2. The Senate runoffs in Georgia
The presidential election is over, but not the battle for the Senate majority. Two Senate races in Georgia were extended to runoffs in January, and Republicans need to win one or both to keep their Senate majority and have significantly more leverage over a Biden presidency.
This could manifest most in the debate over whether Congress passes a separate defense spending bill. Here, too, the contours are largely Congress vs. Trump. The president has been most vocal about this legislation, threatening to veto it if it includes renaming military bases honoring Confederate figures, and he has stood by that threat even after the election.
The Republican-controlled Senate voted to rename the bases, but Republicans might be open to siding with Trump on this if it plays well politically among Republican voters in Georgia, Bell said. From their perspective, it would be a relatively small price to pay when the Senate majority is on the line.
For a hint on where this legislation is going, follow McConnell, Reynolds said. “I could imagine McConnell calling Trump’s bluff and Trump backing off the veto threat, but I could also imagine him not bringing it up at all if he thinks the veto threat is real,” she said.
On coronavirus stimulus, there are a number of conservative senators who don’t want to see any new money spent after the national debt increased to record levels under Trump.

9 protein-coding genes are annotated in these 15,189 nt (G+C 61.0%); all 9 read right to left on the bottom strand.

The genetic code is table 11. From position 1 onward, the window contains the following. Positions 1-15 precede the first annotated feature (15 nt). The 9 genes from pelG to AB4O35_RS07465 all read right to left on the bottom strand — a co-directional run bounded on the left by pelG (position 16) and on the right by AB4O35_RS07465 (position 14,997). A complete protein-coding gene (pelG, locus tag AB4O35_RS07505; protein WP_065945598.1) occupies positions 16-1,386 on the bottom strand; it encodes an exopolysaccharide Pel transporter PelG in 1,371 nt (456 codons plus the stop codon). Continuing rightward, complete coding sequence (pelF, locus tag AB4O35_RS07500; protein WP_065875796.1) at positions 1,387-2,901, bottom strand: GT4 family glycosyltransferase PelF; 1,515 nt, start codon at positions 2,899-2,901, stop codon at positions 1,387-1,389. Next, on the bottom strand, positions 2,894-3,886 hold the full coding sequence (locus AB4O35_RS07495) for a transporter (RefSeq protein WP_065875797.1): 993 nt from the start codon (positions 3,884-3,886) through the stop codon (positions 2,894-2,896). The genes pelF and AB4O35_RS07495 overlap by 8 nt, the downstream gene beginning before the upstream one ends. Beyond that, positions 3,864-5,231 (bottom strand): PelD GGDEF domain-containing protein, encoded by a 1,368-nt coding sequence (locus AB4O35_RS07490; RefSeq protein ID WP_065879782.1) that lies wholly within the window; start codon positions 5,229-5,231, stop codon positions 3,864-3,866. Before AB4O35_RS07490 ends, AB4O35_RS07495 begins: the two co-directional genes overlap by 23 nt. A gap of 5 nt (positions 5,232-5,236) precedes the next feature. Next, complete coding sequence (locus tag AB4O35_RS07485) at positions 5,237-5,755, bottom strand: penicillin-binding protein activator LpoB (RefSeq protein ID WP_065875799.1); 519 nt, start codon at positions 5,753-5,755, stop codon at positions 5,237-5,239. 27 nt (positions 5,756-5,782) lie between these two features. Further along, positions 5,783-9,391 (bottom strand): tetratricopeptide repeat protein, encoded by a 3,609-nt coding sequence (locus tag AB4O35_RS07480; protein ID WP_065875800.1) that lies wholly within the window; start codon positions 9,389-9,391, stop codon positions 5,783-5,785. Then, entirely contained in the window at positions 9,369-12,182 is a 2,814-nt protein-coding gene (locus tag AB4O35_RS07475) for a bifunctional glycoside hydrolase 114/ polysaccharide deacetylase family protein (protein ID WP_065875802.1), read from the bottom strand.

Republicans helped push tax cuts and other bills to increase the deficit, but now McConnell needs to navigate his party’s renewed focus on clamping down on new spending. That becomes especially difficult for him if base voters in Georgia find new spending to be an issue, too.
The Democratic candidates challenging Republican Sens. David Perdue and Kelly Loeffler of Georgia are trying to make the lack of coronavirus legislation an issue in the campaign, pointing out how the senators opposed extending unemployment benefits of $600 a week.
3. Both sides hope their hand will be strengthened in a new year
Next year, Republicans in the House will still be in the minority, but significantly less so. They’ve picked up at least a dozen seats so far from House Democrats, with a few races outstanding.
Some in House Republican leadership are thinking they might as well hold out until next year to debate a spending bill and coronavirus relief, because they’ll have more leverage should some House Democrats split from their leaders, said Bill Hoagland of the Bipartisan Policy Center.
Democrats might feel more optimistic about coronavirus relief legislation in the new year, once Biden is inaugurated. After all, he has a good relationship with many Republican senators after serving with them for so long, and during his campaign he pitched himself as someone who can work with Republicans to find a compromise, which has eluded Washington the past four years.
Plus, if Democrats win the Senate runoff races in Georgia, they’ll control all levers of government in Washington — and most, if not all, of these fights will become moot in two months.